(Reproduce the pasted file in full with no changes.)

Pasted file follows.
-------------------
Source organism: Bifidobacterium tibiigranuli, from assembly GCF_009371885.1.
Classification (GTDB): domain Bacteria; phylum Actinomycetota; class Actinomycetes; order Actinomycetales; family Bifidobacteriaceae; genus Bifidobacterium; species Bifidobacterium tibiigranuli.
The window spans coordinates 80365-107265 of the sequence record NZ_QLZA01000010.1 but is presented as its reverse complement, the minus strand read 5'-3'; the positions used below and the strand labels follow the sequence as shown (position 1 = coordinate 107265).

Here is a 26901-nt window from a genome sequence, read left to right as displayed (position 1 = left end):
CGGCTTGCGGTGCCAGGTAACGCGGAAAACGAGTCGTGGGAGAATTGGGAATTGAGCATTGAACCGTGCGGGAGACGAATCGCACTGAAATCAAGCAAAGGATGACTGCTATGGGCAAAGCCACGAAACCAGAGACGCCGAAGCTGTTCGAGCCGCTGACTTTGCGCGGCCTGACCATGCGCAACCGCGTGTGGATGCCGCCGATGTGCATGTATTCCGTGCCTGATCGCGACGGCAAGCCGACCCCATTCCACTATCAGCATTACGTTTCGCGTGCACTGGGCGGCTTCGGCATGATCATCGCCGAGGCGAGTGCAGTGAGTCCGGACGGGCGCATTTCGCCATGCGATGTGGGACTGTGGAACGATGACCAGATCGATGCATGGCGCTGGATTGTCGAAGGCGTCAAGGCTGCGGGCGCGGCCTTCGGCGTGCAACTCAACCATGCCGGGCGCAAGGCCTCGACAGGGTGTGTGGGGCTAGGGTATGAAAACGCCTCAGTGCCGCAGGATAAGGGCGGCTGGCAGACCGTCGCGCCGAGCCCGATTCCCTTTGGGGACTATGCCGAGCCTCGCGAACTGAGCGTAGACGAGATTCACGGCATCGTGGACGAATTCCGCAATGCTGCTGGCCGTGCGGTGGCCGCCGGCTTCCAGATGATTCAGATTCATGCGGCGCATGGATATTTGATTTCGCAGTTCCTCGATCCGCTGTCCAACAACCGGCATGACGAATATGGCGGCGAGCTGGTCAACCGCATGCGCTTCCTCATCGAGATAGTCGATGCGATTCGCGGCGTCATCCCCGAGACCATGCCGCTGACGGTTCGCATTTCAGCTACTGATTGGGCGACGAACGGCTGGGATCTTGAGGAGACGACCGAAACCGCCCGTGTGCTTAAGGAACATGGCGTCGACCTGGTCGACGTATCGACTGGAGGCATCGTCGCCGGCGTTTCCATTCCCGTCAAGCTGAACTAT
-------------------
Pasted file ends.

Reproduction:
Source organism: Bifidobacterium tibiigranuli, from assembly GCF_009371885.1.
Classification (GTDB): domain Bacteria; phylum Actinomycetota; class Actinomycetes; order Actinomycetales; family Bifidobacteriaceae; genus Bifidobacterium; species Bifidobacterium tibiigranuli.
The window spans coordinates 80365-107265 of the sequence record NZ_QLZA01000010.1 but is presented as its reverse complement, the minus strand read 5'-3'; the positions used below and the strand labels follow the sequence as shown (position 1 = coordinate 107265).

Here is a 26901-nt window from a genome sequence, read left to right as displayed (position 1 = left end):
CGGCTTGCGGTGCCAGGTAACGCGGAAAACGAGTCGTGGGAGAATTGGGAATTGAGCATTGAACCGTGCGGGAGACGAATCGCACTGAAATCAAGCAAAGGATGACTGCTATGGGCAAAGCCACGAAACCAGAGACGCCGAAGCTGTTCGAGCCGCTGACTTTGCGCGGCCTGACCATGCGCAACCGCGTGTGGATGCCGCCGATGTGCATGTATTCCGTGCCTGATCGCGACGGCAAGCCGACCCCATTCCACTATCAGCATTACGTTTCGCGTGCACTGGGCGGCTTCGGCATGATCATCGCCGAGGCGAGTGCAGTGAGTCCGGACGGGCGCATTTCGCCATGCGATGTGGGACTGTGGAACGATGACCAGATCGATGCATGGCGCTGGATTGTCGAAGGCGTCAAGGCTGCGGGCGCGGCCTTCGGCGTGCAACTCAACCATGCCGGGCGCAAGGCCTCGACAGGGTGTGTGGGGCTAGGGTATGAAAACGCCTCAGTGCCGCAGGATAAGGGCGGCTGGCAGACCGTCGCGCCGAGCCCGATTCCCTTTGGGGACTATGCCGAGCCTCGCGAACTGAGCGTAGACGAGATTCACGGCATCGTGGACGAATTCCGCAATGCTGCTGGCCGTGCGGTGGCCGCCGGCTTCCAGATGATTCAGATTCATGCGGCGCATGGATATTTGATTTCGCAGTTCCTCGATCCGCTGTCCAACAACCGGCATGACGAATATGGCGGCGAGCTGGTCAACCGCATGCGCTTCCTCATCGAGATAGTCGATGCGATTCGCGGCGTCATCCCCGAGACCATGCCGCTGACGGTTCGCATTTCAGCTACTGATTGGGCGACGAACGGCTGGGATCTTGAGGAGACGACCGAAACCGCCCGTGTGCTTAAGGAACATGGCGTCGACCTGGTCGACGTATCGACTGGAGGCATCGTCGCCGGCGTTTCCATTCCCGTCAAGCTGAACTAT